ahnliches gilt fur die sogenannten "Bullets", tiny images that replaced the bullets of standard HTML lists. For most amateurs, expressiveness seemed more important than structure, and so they placed spectacular graphics in place of boring black discs.
The choice of the right browser was an important and philosophical decision, that found expression in numerous "Best Viewed with …."-banners. Since the release of the Firefox browser, similar graphics have come back into fashion, variations were produced by hardworking fans.
A particular problem for the Russian-speaking or rather Cyrillic-writing web community was the different encoding standards for Cyrillic letters. On the first page of each Russian web server you first had to choose one of these standards, depending on the browser and operating system used. The buttons needed everywhere became a gigantic playground for designers.
In 1996, Artemy Lebedev, a web designer who was soon to become number one, created twenty sets of coding buttons for a wide variety of backgrounds and tastes. In a few months they spread on countless .ru-domans and became a natural part of the Russian web landscape.
Nevertheless, their bleeding was short-lived, already by the end of 1998 the coding problem was automatically solved on most servers and the buttons disappeared. Even the legendary collection is now only history.
Free collections are the soul of the amateur web. A lot of authors used the graphics to build their pages and created collections. Many-To-Many was not an empty buzzword, creating a website and a collection at the same time was almost unthinkable. It was more about the spirit of the web, less about special design skills. To distribute was as important as to create.
With only a little exaggeration, it can be said that, because of the modular design, all websites were a collection at the same time, even if they did not call themselves such. Every line or cartoon character, every sound file was isolated on the page and easy to extract, either directly from the browser or by searching for the addresses in the source code.
As soon as the web people divided into designers and their customers, the free collections lost their attraction for both parties. Professional websites distanced themselves from the amateur web as early as 1997 through an anti-modular structure. Graphic design started its triumphant march through the web, so fast that some designers and web archaologists actually think that web design is a sub-discipline of graphic design. Entire pages were designed in Photoshop as a rough graphic block and then, broken down into individual parts, rebuilt in the browser. Each of these parts could be used only in its original context, so it made no sense to extract them and use them elsewhere. In any case, the designers would not have been happy with it.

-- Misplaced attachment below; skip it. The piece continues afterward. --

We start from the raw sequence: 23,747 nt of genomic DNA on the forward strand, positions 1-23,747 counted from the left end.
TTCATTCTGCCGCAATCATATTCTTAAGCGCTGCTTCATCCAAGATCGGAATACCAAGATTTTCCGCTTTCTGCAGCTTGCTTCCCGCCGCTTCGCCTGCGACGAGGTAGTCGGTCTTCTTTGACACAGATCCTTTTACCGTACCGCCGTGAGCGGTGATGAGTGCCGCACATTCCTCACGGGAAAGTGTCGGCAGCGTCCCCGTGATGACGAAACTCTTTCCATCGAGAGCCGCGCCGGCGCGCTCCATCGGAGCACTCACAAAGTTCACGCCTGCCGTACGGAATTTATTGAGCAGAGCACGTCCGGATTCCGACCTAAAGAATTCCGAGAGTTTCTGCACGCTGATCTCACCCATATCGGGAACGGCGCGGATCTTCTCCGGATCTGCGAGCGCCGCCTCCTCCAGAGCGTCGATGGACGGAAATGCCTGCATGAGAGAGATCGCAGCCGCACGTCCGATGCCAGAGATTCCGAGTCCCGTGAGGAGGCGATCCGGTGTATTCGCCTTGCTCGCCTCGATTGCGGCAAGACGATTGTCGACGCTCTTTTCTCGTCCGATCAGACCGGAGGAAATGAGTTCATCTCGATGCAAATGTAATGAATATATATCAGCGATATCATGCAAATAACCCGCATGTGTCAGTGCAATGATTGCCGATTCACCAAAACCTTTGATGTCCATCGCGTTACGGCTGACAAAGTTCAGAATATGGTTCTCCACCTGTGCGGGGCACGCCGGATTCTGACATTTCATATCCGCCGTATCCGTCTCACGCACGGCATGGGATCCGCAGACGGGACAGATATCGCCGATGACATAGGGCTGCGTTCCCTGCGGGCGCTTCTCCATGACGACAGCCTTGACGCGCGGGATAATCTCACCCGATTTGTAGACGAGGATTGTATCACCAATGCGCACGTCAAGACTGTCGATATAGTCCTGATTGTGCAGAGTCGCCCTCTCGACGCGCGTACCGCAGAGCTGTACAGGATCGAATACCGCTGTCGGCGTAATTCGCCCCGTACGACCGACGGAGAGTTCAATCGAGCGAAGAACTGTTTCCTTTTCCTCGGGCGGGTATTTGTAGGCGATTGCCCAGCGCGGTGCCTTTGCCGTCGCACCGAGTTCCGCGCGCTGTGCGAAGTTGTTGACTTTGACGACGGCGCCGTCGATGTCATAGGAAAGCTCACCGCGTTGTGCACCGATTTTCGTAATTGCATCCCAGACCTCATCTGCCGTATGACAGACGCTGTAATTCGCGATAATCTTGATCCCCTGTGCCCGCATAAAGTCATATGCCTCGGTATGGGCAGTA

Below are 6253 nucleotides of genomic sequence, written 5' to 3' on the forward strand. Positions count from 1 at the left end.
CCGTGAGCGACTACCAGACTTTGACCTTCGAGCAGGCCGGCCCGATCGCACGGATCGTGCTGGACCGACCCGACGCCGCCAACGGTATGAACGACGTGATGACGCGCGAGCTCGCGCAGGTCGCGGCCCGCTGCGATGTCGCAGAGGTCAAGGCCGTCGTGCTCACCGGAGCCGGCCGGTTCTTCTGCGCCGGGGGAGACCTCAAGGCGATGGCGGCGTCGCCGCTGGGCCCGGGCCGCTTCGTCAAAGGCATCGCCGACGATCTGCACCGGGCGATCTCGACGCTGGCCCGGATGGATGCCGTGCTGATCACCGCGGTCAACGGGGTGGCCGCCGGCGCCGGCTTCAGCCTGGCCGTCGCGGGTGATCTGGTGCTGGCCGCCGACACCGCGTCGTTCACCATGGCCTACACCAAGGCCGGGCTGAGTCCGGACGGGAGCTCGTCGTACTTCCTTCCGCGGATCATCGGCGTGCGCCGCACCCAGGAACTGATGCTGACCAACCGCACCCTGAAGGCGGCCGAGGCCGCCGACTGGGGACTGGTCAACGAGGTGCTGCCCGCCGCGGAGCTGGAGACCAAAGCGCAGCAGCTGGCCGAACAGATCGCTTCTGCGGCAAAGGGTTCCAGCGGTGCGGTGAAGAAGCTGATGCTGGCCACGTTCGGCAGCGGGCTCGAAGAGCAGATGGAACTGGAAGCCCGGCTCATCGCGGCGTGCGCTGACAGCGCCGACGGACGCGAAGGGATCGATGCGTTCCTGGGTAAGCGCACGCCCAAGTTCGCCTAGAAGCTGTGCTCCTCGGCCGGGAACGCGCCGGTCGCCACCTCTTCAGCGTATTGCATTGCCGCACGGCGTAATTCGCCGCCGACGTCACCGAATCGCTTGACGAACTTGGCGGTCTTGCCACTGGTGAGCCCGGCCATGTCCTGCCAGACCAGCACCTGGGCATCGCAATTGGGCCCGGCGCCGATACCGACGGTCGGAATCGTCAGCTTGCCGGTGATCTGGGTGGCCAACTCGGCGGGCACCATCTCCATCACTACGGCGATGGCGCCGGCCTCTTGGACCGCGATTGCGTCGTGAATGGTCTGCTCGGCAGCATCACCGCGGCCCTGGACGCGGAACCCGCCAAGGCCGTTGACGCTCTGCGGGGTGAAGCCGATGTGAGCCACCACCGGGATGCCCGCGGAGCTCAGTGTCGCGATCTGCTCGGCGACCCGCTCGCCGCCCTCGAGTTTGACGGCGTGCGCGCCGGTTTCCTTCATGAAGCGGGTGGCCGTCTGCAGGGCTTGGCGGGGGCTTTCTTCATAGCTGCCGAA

A suitable example is the Mobile Telecom website, designed by Artemy Lebedev in 1997. A typical Photoshop design and at the same time one of the first corporate sites in Russia produced by a professional designer.
The site was famous and often copied. Lebedev collects all replicas in his clone museum. Most likely, the epigones were not even aware that they were stealing something, but saw the site as a template for what the professional Internet should look like now.
In the course of this professionalization, many links to collections of self-made and found files were deleted. So many of these collections still exist, only the links to them are missing. And without links you will find nothing. My personal favorite is no exception. I hope to have contributed to the preservation of the collection with this link.
On the other hand, it would be wrong to say that the time of collections is over. Who after "my collection of web graphics" is looking for, will stumble on some interesting ones, not even necessarily retro. Many are extended and maintained, and in 2001 even a revival took place, when the category "God bless America" has found its way into many collections of US users of all levels of talent who wanted to express their patriotic feelings on their homepages.
A new market for button producers represent the "Verified XHTML"-emblems. The range of offered variations is still limited, but new versions matching different design trends are constantly emerging.
Other great collections are GIF collection, Juanna’s animated world, GIF-CO, gif world or GIF.10000.RU, who managed to create a "Hobby" to a higher level. These libraries are extensive and active, guest bookers and forums are bustling with life. They are useful not only for archivists, but also for designers who would like to create modular pages from freely available elements.
Such as a parish of London-based producers who composed their wedding page of appropriate graphics. Or British designer Bruce Lawson’s contribution to the CSS Zen Garden, a collaborative project designed to demonstrate the design possibilities of web standards. His GeoCities 1996 from 2004 show that true spirit and inspiration will always find a way around standards.
The next episode is dedicated to private link lists and MIDI music.
translated by Dragan Espenschied